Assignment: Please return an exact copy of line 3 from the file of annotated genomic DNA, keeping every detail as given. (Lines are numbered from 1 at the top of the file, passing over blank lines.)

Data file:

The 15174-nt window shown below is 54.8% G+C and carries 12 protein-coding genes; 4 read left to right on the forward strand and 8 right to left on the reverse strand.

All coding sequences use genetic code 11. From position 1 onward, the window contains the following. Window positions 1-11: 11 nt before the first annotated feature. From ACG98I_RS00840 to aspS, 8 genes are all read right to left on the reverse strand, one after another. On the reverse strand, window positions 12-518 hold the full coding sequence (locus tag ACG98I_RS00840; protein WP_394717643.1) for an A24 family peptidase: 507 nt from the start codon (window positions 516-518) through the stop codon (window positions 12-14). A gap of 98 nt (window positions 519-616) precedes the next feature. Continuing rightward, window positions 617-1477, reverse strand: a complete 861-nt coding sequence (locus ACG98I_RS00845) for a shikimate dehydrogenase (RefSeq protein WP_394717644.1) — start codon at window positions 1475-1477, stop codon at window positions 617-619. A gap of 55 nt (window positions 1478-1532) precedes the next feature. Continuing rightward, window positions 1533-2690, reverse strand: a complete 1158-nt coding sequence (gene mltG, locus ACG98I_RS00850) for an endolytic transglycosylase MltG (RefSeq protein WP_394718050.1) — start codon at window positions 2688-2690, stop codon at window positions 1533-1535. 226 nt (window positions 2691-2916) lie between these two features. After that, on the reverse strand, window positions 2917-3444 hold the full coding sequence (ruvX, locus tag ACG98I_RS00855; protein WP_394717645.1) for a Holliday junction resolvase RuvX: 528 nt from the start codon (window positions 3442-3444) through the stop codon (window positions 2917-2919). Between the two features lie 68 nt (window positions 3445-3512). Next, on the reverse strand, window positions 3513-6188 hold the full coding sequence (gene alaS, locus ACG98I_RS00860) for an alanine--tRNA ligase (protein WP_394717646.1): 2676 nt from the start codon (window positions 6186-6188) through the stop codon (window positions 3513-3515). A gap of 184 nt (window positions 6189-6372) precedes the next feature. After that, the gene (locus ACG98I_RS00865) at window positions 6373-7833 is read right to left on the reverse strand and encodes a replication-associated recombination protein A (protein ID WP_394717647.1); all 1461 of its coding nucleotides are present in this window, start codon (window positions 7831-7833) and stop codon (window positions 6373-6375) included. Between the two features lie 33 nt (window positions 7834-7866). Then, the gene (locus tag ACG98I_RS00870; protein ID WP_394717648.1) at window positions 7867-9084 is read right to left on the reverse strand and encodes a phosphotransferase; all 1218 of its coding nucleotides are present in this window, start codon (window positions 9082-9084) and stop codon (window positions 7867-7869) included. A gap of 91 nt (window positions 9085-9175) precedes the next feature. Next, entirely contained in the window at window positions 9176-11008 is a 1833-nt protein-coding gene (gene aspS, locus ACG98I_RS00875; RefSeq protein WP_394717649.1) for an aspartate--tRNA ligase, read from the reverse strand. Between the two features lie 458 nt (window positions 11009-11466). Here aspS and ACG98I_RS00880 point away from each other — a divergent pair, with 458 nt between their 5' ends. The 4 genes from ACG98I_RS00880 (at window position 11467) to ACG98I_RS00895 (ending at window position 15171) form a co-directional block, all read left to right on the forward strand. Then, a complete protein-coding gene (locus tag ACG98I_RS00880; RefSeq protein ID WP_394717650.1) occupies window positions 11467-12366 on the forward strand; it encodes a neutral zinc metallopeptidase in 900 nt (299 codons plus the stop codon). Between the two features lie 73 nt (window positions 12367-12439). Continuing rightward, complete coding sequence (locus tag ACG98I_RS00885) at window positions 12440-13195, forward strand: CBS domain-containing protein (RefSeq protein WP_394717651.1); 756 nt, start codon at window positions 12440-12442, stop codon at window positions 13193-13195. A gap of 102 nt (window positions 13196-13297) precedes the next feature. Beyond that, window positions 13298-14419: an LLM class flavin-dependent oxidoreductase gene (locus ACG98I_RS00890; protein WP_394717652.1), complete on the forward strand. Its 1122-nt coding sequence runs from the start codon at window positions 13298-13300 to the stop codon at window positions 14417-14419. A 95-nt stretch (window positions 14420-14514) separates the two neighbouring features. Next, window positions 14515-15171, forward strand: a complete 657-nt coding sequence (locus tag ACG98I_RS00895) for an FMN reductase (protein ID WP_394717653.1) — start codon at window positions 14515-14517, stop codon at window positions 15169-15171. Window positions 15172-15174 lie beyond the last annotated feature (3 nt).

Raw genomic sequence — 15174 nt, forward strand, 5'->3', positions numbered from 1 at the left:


Raw genomic sequence — 15174 nt, forward strand, 5'->3', positions numbered from 1 at the left: